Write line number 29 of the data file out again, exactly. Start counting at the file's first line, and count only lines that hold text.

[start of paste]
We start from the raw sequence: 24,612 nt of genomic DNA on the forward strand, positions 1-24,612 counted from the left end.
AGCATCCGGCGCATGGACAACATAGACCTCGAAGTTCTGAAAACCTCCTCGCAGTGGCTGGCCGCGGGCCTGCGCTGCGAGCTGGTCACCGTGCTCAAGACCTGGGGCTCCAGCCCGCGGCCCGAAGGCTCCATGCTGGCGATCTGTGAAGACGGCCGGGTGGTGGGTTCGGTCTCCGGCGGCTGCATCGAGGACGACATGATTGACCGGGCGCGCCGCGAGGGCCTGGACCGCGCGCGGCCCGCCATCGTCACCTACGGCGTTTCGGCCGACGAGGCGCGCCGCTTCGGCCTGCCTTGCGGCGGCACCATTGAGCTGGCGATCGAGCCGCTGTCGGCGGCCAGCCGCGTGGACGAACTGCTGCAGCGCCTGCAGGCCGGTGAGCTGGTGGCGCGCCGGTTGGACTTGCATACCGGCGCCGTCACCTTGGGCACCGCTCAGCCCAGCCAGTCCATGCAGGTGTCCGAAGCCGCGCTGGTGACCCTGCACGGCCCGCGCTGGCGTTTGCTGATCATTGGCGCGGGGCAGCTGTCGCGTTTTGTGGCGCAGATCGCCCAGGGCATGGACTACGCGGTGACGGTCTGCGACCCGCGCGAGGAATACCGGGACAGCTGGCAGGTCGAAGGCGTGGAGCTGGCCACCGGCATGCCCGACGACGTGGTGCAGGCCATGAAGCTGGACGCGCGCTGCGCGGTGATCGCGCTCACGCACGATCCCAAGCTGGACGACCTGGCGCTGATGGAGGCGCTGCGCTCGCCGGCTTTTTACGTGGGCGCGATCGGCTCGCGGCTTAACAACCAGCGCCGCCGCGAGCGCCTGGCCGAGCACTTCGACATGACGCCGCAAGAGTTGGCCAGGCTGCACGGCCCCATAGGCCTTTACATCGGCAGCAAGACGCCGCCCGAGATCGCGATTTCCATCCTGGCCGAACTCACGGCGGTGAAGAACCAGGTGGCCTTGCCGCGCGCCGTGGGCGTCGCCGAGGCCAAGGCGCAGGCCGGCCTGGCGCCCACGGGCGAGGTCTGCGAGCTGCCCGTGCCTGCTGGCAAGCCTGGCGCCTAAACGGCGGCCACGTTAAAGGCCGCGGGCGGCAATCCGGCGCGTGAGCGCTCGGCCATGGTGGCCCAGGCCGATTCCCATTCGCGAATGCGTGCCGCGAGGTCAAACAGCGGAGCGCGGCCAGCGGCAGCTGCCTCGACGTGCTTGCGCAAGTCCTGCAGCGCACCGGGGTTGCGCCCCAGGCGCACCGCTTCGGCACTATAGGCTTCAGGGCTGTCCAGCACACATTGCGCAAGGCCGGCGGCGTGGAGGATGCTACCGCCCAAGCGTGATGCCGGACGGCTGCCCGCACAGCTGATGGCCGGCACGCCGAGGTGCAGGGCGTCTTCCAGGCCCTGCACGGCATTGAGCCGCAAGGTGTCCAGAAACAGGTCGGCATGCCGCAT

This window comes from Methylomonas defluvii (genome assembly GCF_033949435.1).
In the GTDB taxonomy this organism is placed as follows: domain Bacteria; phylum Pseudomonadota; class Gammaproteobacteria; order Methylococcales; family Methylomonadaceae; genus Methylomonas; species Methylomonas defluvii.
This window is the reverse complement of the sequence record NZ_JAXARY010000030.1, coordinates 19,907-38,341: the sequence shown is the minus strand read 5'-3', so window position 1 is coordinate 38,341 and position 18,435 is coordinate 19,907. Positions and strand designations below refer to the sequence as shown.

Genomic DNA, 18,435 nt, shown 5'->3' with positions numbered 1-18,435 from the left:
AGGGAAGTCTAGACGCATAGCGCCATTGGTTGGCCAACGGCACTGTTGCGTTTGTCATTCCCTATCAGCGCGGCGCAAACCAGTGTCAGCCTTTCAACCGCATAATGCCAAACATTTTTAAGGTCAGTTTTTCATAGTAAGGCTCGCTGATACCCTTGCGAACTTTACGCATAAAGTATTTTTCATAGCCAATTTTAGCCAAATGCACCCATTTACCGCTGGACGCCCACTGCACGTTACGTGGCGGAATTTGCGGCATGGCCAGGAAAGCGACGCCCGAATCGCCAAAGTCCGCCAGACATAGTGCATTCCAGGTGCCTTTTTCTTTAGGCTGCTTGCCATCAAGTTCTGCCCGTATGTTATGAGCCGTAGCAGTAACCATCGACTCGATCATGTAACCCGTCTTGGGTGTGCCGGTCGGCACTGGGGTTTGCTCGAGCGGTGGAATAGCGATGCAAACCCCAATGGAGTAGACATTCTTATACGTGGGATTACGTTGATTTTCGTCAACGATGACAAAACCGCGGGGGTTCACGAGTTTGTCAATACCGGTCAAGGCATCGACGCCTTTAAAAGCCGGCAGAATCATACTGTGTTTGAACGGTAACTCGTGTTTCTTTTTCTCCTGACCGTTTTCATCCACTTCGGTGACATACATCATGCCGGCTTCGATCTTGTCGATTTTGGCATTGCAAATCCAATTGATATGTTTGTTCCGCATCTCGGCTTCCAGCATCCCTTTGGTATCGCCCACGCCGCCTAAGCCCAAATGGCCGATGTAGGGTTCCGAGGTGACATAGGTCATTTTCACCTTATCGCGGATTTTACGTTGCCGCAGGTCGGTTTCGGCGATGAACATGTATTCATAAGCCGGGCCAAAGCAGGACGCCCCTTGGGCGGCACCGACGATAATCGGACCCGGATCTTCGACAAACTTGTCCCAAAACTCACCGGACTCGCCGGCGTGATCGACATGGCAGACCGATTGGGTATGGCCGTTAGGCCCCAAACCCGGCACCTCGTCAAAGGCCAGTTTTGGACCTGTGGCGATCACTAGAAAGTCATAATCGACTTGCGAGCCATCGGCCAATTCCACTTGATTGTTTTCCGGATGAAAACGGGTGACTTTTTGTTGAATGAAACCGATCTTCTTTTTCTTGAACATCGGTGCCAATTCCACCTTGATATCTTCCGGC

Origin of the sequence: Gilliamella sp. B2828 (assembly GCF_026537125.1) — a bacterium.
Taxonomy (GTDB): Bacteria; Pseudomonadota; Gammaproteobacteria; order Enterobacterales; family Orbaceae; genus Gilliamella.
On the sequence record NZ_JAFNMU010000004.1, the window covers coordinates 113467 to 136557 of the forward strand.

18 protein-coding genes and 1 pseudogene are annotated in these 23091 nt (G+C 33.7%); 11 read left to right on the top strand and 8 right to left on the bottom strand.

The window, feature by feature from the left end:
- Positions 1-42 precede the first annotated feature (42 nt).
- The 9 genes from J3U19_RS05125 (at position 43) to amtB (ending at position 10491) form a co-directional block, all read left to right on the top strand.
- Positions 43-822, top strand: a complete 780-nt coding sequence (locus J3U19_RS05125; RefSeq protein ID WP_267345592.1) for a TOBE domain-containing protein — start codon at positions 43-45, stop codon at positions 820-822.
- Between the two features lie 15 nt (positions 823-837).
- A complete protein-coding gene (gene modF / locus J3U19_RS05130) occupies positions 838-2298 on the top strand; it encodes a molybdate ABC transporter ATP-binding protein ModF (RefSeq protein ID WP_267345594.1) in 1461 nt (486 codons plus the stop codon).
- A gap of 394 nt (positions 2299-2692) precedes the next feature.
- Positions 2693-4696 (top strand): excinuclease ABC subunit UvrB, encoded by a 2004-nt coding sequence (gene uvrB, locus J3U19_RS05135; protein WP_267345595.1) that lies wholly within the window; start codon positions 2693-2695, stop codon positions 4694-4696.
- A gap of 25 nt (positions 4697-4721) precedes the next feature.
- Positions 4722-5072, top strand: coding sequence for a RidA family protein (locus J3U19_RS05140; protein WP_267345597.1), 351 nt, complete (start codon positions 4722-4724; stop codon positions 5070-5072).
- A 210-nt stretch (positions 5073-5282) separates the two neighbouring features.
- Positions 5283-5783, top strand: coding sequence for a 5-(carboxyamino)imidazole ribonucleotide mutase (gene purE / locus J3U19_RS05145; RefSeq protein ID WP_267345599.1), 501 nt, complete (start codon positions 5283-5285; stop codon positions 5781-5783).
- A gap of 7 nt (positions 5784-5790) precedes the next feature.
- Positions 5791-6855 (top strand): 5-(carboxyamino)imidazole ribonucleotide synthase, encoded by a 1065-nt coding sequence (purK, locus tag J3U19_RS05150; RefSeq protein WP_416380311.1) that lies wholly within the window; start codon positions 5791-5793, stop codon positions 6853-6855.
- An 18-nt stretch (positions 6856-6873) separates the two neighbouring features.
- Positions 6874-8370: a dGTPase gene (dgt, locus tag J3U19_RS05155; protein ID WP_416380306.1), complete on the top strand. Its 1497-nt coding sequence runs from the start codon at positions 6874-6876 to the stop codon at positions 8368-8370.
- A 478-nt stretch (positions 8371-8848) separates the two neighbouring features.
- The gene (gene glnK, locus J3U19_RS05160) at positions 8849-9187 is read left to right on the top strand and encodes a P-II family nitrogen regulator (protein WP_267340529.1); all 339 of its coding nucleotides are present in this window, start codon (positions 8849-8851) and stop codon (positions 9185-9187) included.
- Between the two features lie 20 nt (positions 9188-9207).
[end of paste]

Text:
- The gene (gene glnK, locus J3U19_RS05160) at positions 8849-9187 is read left to right on the top strand and encodes a P-II family nitrogen regulator (protein WP_267340529.1); all 339 of its coding nucleotides are present in this window, start codon (positions 8849-8851) and stop codon (positions 9185-9187) included.